Podcasts have become the ancient Alexandrian library for geeks.
Much like in the time of the Egyptian library, you can learn that a new thing exists - game, book, whatever - and find a podcast about it. In just a short time, you can become an expert on that subject, without all those pesky scrolls or weighty books to carry around.
"The Tome Show," is the kind of podcast that plunges fans of Dungeons and Dragons - the grandfather of tabletop role playing games, currently produced by Wizards of the Coast(WotC) - straight into a master-level dissertation. Topics of conversation include news and reviews of the latest D&D products as well as interviews with people from the role-playing game industry and gamers. Advice to players and Dungeon Masters is a signature part of "The Tome Show."
The hosts call it “a podcast by D&D fans, for D&D fans,” and it's one of the longest-running Dungeons & Dragons podcasts out there.
Jeff Greiner was the lone host of the show when it launched in October 2006. Sometimes-guest Tracy Hurley, a regular on D&D-related podcast, "4geeks4e" and the "DM Round Table", became a full time co-host in January, 2011. Rumor has it Greiner is paying her in Skittles.
Greiner picked up podcasting as a teacher in Omaha, Nebraska. The school where he worked had a strong working relationship with Apple and he was encouraged to learn and play with the company's podcasting technology.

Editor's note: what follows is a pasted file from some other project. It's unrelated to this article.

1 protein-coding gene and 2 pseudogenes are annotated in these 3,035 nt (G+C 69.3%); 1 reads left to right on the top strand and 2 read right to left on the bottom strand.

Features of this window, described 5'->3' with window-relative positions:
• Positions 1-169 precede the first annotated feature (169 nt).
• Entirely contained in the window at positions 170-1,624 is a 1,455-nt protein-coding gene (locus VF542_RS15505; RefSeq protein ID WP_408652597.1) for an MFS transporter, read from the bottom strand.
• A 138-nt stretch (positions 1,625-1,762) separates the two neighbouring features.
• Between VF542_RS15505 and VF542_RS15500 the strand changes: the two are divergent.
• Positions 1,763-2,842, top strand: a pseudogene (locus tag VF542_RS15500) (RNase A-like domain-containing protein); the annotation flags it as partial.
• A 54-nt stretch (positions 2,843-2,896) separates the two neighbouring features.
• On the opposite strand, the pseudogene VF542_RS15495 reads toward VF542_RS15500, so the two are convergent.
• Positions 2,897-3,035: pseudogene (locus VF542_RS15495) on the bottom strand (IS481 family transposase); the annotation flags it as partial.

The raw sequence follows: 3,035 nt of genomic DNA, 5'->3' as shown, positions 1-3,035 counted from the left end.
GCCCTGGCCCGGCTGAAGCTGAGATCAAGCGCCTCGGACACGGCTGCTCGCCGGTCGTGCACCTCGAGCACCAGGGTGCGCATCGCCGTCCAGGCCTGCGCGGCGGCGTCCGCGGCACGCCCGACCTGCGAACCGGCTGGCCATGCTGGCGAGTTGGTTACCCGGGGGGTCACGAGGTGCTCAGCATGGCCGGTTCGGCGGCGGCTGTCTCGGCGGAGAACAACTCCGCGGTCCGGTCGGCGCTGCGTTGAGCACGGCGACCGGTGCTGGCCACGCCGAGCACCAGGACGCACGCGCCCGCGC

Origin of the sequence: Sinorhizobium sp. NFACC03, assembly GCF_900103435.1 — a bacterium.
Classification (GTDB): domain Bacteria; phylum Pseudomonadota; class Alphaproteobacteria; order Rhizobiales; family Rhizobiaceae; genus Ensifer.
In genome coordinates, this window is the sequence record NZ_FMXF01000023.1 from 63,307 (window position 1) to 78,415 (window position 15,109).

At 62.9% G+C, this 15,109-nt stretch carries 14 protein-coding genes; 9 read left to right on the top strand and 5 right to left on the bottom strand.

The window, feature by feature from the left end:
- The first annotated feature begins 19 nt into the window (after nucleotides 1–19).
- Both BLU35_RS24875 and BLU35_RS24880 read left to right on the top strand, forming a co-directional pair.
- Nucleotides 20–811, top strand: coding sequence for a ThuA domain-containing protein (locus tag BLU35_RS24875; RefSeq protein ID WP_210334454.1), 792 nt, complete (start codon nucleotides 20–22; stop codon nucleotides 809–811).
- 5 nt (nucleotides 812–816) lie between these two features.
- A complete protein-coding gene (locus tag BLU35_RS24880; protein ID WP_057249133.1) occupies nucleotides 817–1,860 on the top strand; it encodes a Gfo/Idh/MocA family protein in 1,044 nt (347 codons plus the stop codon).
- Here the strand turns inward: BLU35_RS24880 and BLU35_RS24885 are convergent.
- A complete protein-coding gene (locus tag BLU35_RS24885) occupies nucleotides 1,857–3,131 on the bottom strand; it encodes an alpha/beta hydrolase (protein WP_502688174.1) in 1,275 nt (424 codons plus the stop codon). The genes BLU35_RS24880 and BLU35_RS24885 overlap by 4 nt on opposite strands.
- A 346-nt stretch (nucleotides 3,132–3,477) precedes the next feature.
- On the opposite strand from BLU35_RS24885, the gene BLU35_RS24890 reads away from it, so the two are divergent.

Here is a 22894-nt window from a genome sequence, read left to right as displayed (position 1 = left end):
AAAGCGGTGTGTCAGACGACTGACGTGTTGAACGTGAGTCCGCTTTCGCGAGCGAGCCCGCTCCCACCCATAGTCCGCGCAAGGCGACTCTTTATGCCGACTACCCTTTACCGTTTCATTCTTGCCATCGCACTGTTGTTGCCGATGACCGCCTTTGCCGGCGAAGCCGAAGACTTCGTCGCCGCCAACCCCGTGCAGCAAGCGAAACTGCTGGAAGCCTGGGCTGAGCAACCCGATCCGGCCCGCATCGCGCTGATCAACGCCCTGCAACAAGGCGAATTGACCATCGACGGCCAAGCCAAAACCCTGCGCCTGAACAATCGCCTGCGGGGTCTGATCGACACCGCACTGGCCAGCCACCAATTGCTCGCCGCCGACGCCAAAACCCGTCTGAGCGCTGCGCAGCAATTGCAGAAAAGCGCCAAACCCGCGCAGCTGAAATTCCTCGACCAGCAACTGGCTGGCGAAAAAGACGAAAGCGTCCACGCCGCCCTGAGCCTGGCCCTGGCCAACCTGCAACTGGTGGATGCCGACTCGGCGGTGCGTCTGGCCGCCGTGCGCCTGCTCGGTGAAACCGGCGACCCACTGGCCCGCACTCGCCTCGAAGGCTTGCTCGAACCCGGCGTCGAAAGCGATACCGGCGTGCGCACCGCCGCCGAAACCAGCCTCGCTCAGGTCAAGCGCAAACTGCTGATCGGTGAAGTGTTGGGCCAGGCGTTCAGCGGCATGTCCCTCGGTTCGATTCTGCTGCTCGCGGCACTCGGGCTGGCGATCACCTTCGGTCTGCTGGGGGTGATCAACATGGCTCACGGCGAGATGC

After months of looking for an online D&D show, his fruitless search led him to start his own. "The Tome Show" was born. FULL POST
While broadcast television continues to develop shows that revolve around nerdy characters, the actual nerds in Hollywood have turned their backs to the establishment.
Two of Los Angeles' geek community ringleaders, Chris Hardwick (one-time host of MTV's "Singled Out" but better-known for his "Nerdist" podcasts) and Felicia Day (of "Dollhouse," "Eureka," "Dr. Horrible" and "The Guild" fame), chose YouTube as the destination for their newest programming ventures.
The Nerdist Channel's lineup, which includes "Face to Face With 'Weird Al' Yankovic," "Neil Patrick Harris’ Puppetopia," "Ain't It Cool With Harry Knowles" and "Weird S#!t from Japan," is an extension of the Nerdist brand and philosophy that began with Hardwick's website, and then podcast, in 2008.
"I noticed that traditional nerd culture had really taken over pop culture," Hardwick said.
He calls this cultural movement "nerdism," which is the advent of nerds that do not only voraciously consume any media having to do with gaming, science fiction or fantasy but who also create the media they want to consume.